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Vet Talk: Health Benefits of Pet Ownership

Vet Talk: Health Benefits of Pet Ownership

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In today’s society there is no doubt that the human-animal bond is stronger than ever. 

Approximately 2/3 of people surveyed on pet ownership claim to own a pet and about 60% of those who own pets say their pet is strictly indoors and sleeps in their bedroom.  Animals have moved from the backyard to the bedroom and most pet owners consider their companion animal as part of the family.  So it comes as no surprise that research has found there are additional human health benefits to owning a pet.  Animals have been shown to improve health in several ways and can have social and psychological benefits as well.

Pets have been shown to boost immunity and decrease the risk of allergies or asthma.  Several studies have shown that children who grow up with animals either in the home or exposed to them on a farm are less likely to develop allergies or asthma.  These children are also shown to have overall stronger immunity as compared to children who are not exposed to pets.  Other studies have shown that animal owners who have stressful jobs (example: stockbrokers) have lower blood pressure in stressful situations than coworkers that do not own animals.  High levels of stress lead to increased levels of cortisol and norepinephrine that can alter a person’s immune system and predispose them to heart disease.  But animal owners tend to have higher levels of the neurotransmitters serotonin and dopamine that have a pleasurable, calming or relaxing effect and lead to decreased blood pressures and heart rates.  Dogs also encourage exercise; dog owners reportedly walk more often and longer than people of similar age than do non-dog owners.  It is also reported that heart attack patients have better recovery rates if they own a dog or cat.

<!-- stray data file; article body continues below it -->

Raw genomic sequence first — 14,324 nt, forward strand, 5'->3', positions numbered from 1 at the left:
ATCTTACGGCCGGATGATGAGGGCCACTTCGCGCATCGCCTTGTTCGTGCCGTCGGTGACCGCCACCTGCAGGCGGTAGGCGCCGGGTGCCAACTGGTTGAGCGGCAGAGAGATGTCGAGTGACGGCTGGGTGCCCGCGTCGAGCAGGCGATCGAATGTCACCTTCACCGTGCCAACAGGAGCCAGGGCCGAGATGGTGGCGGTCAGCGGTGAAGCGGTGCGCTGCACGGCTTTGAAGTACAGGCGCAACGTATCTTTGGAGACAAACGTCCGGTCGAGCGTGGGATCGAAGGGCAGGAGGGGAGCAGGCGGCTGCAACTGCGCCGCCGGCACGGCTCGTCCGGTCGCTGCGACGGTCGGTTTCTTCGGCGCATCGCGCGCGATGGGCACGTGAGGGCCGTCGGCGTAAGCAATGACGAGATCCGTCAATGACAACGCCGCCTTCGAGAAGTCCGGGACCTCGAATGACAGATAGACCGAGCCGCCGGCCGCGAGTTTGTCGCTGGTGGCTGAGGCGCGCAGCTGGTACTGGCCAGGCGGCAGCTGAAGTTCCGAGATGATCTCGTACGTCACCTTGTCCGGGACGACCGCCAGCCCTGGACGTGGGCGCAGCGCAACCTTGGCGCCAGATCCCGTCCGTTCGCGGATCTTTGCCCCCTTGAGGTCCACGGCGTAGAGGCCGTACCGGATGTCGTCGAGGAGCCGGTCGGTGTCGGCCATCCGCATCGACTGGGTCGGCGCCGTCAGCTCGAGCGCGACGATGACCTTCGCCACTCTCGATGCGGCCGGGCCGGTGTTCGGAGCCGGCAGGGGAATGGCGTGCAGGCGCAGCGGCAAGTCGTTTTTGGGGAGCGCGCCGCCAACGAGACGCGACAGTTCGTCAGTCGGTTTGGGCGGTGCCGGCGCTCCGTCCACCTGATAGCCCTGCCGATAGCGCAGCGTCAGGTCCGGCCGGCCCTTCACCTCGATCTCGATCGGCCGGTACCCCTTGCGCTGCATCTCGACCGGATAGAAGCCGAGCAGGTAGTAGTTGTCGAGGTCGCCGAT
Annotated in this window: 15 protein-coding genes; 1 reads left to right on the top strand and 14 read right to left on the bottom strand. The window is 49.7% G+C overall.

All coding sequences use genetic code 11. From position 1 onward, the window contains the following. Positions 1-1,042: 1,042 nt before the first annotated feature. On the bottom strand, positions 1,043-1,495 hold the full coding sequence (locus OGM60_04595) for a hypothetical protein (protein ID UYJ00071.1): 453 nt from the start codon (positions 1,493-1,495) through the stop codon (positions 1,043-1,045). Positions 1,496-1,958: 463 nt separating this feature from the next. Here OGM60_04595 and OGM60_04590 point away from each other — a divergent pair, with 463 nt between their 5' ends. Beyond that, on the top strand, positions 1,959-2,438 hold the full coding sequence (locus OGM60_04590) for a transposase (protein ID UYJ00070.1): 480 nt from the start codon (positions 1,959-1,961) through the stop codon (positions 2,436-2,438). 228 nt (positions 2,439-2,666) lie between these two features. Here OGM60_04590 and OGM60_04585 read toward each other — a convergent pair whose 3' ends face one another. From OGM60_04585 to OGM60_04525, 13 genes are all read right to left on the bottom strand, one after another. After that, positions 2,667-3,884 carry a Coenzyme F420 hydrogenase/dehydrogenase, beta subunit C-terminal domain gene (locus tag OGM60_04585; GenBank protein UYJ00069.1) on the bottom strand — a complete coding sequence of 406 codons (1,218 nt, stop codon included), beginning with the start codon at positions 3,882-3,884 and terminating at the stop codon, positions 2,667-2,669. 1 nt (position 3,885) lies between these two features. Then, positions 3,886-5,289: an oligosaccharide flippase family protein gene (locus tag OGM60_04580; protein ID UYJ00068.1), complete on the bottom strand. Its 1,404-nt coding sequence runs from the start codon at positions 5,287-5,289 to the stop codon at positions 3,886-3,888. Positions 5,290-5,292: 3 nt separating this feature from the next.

Pets also help in the social arena.  Pets are good communication starters and ice breakers.  Dogs can help on the dating scene to ease someone out of shyness and open communication barriers.  They are natural conversation pieces because people are interested in the breed, any tricks, special talents, etc.  Animals are being used more and more in therapeutic settings to decrease stress, boost self-esteem and aid handicapped individuals.  Dentist offices and doctors’ offices have been placing fish tanks in waiting rooms to help ease patient anxiety.  Horses are often used in therapy settings for children with disabilities to boost self confidence and encourage therapy.  Many nursing homes allow animal visitation and find improved interaction between residents and staff members.  They also find that animal presence gets residents involved and help them to relate about their own experiences with animals.  Dogs can be trained to aid people with hearing deficits or alert elderly to phone calls, door bells, or fire alarms and to assist individuals in wheel chairs. 

A pet can also help teach children responsibility, compassion and empathy.  Nurturing behaviors can also be fostered by caring for pets.  Many children confide in their pets and consider them a trusted friend.  Pets encourage laughter, provide a focus of attention and constant source of affection.  They can alleviate depression, booster immune function, decrease risk of allergies, asthma, heart attacks and can teach us many things.

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